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Sunday, February 5, 2023

Maelstrom over the Killing Fields: Interventions in the Project Of National-Democratic Liberation By E. San Juan, Jr.

A Book Review

[Published by Pantas Press, 2021, distributed by Popular Book Store, Quezon City]

By Paulino Lim, Jr.
Emeritus Professor of English California State University, Long Beach 


From one who has written innumerable books, this volume may be viewed as an “anthology of San Juan’s best essays.” It has a powerful voice that stirs the maelstrom over “the killing fields,” a metaphor that came out of the Vietnam War (1955-1975), and most apt for the Philippines, where the first killing fields took place when the U.S. military fought and conquered the insurgents and proceeded to colonize the country (1899-1912). 

The anthology presents an “agenda for change and social transformation.” It focuses on particular themes, situations and personages, e.g. the diaspora, pandemic, Jose Rizal and Nick Joaquin. (Was Rizal gay? How do you account for Joaquin’s “tragic-comic consciousness?) In each essay San Juan goes deep into the subject, deploying various analytical tools drawn from history, philosophy and literary criticism, and synthesizes the findings into a coherent “knowledge” or information about the subject. The new information may add, amplify, or revise previously known “facts,” but does it constitute Truth? Is the latest interpretation analogous to the self-portraits that the artist paints in the course of his life? It is up to the reader to decide. 

A critical tool that San Juan includes in the analysis is the “structure of feeling” that informs not only the interpretation or criticism itself but also the attitude of the critic himself–a technique he adopted from Charles Sanders Peirce credited in the. Acknowledgements. In fiction, laying the feelings of a narrative is the equivalent ofs scoring a film with music. 

A simple exercise is to define the feeling of some elements of the Preface. San Juan calls in awe the pandemic as a “planetary upheaval”; condemns the exploitation by “rapacious” capitalists–with the aid of Karl Marx. (i) He mourns the death in 2020 of 67 Filipino nurses ministering to Covid-19 patients. He recalls with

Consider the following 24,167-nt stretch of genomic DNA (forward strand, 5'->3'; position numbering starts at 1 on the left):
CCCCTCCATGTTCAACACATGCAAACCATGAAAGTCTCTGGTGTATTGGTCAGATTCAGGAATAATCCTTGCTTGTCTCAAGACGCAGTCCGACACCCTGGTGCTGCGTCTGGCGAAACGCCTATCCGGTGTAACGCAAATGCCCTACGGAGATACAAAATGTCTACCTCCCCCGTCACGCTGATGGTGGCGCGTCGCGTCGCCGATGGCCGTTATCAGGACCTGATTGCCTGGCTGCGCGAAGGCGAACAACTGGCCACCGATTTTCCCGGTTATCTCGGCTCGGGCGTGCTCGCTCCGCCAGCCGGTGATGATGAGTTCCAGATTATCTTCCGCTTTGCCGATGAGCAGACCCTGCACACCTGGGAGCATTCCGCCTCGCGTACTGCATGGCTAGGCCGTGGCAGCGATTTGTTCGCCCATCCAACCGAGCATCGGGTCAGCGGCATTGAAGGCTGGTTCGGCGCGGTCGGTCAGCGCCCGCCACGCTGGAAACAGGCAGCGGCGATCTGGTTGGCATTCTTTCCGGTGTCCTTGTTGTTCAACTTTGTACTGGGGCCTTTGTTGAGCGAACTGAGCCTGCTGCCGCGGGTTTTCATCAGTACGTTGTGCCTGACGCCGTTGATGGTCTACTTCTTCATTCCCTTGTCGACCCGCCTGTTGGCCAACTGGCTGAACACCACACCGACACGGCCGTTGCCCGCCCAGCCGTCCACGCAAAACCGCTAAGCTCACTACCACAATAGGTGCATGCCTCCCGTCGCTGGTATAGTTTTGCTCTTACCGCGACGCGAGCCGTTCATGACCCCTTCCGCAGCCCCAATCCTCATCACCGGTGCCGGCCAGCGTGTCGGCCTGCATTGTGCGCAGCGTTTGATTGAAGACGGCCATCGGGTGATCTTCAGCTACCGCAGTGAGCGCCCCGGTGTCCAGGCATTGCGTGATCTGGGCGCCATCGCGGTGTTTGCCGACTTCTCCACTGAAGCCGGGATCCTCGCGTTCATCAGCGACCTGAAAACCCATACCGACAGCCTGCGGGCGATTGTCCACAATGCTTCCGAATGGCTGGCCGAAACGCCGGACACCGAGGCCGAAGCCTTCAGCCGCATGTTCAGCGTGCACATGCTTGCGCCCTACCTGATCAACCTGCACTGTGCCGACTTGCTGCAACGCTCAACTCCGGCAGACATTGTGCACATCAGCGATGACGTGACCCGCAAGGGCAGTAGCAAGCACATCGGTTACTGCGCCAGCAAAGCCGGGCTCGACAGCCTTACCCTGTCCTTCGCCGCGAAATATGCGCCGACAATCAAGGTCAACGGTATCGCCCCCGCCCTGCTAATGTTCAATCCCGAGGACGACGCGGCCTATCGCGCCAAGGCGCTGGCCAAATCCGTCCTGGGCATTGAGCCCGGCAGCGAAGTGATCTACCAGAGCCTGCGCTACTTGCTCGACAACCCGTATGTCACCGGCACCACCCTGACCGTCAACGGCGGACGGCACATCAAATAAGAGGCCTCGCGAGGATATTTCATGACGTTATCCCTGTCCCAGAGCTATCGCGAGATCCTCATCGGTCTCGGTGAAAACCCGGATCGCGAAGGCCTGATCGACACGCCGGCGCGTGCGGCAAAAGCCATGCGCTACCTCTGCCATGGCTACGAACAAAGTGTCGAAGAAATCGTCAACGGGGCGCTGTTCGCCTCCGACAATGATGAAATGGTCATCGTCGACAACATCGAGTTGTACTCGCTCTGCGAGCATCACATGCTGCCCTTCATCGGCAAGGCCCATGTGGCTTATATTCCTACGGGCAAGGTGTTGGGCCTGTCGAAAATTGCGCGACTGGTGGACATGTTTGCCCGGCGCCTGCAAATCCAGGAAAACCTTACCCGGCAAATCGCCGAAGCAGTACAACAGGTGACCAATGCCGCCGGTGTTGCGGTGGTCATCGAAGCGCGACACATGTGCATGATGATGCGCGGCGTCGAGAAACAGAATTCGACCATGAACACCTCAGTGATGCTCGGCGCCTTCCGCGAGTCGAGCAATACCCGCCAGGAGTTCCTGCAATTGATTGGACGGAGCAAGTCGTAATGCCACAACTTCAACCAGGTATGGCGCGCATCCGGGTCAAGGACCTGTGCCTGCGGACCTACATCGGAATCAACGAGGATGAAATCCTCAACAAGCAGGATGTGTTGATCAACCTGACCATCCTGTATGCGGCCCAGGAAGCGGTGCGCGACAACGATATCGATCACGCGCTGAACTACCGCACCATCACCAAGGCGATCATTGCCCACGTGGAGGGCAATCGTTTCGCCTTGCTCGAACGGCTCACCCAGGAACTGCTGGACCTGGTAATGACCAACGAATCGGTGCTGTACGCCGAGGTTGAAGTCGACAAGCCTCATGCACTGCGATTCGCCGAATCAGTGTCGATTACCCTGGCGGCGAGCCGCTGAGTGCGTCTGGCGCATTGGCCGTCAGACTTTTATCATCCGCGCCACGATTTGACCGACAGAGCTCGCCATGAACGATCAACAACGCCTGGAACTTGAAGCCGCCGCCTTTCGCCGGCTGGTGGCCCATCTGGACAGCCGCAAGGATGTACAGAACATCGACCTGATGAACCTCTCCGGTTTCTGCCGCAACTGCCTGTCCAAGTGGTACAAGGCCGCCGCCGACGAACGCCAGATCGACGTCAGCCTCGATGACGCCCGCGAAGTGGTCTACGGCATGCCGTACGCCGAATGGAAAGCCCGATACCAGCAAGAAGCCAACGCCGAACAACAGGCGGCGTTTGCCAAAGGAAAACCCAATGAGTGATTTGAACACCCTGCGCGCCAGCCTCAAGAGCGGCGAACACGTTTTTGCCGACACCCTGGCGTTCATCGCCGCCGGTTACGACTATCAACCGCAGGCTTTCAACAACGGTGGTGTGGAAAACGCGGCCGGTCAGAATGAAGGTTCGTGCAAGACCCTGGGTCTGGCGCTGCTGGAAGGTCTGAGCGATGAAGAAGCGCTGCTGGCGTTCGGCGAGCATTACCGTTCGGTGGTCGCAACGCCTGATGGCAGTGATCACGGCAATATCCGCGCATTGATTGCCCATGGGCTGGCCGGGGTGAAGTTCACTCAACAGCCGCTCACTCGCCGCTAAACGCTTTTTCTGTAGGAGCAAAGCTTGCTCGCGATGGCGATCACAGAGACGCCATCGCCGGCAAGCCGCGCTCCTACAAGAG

muted pride the militant Filipino presence in the U.S. that marked the four-day riots in Watsonville, California, in December 1929. The event prefigured the violence against Asians, Filipinos included, being blamed for importing the virus from Wu Han. 

What convinces the reader as in the case of Rizal and Joaquin, for instance, , is San Juan’s close reading of the author’s works (poems, essays and novels) and tracing the development of his “sensibility” reflected in the work. San Juan’s final word on Rizal is that he was “not a messiah, only a prophetic intellectual of colonized peoples “ San Juan recalls James Michener’s remark that Rizal’s novels were “directly responsible for the author’s death.” San Juan sums up Rizal’s challenge for Filipinos to “fight and win their independence by their own sacrifices.” The essay ends with a passage from “Mi Ultimo Adios.” 

I die when I see the dawn break,
Through the gloom of night, to herald the day;o And if color is lacking my blood thou shalt take Pour’d out at need for thy dear sake,
To dye with its crimson the waking ray. (89)